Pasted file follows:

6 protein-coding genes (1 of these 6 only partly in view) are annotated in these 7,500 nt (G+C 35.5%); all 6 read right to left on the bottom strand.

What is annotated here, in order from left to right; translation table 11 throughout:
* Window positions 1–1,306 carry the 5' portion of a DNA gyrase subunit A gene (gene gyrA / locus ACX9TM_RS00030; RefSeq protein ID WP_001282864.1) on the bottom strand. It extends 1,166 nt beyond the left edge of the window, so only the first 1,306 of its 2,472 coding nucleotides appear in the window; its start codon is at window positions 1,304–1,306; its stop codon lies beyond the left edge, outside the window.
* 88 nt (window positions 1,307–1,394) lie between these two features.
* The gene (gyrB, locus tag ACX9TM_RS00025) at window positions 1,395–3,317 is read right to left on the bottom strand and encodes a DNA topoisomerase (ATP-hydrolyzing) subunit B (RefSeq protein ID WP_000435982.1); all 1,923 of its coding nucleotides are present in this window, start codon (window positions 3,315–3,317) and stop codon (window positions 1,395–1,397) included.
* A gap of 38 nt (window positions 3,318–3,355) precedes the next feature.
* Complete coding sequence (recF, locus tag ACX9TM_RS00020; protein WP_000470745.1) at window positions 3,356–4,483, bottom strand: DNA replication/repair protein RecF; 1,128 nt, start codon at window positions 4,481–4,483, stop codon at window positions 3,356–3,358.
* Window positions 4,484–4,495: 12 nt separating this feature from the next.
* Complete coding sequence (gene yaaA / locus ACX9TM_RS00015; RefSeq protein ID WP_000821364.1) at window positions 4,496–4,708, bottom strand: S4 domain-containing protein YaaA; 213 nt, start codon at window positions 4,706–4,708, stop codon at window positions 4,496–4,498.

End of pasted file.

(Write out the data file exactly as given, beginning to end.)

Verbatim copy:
6 protein-coding genes (1 of these 6 only partly in view) are annotated in these 7,500 nt (G+C 35.5%); all 6 read right to left on the bottom strand.

What is annotated here, in order from left to right; translation table 11 throughout:
* Window positions 1–1,306 carry the 5' portion of a DNA gyrase subunit A gene (gene gyrA / locus ACX9TM_RS00030; RefSeq protein ID WP_001282864.1) on the bottom strand. It extends 1,166 nt beyond the left edge of the window, so only the first 1,306 of its 2,472 coding nucleotides appear in the window; its start codon is at window positions 1,304–1,306; its stop codon lies beyond the left edge, outside the window.
* 88 nt (window positions 1,307–1,394) lie between these two features.
* The gene (gyrB, locus tag ACX9TM_RS00025) at window positions 1,395–3,317 is read right to left on the bottom strand and encodes a DNA topoisomerase (ATP-hydrolyzing) subunit B (RefSeq protein ID WP_000435982.1); all 1,923 of its coding nucleotides are present in this window, start codon (window positions 3,315–3,317) and stop codon (window positions 1,395–1,397) included.
* A gap of 38 nt (window positions 3,318–3,355) precedes the next feature.
* Complete coding sequence (recF, locus tag ACX9TM_RS00020; protein WP_000470745.1) at window positions 3,356–4,483, bottom strand: DNA replication/repair protein RecF; 1,128 nt, start codon at window positions 4,481–4,483, stop codon at window positions 3,356–3,358.
* Window positions 4,484–4,495: 12 nt separating this feature from the next.
* Complete coding sequence (gene yaaA / locus ACX9TM_RS00015; RefSeq protein ID WP_000821364.1) at window positions 4,496–4,708, bottom strand: S4 domain-containing protein YaaA; 213 nt, start codon at window positions 4,706–4,708, stop codon at window positions 4,496–4,498.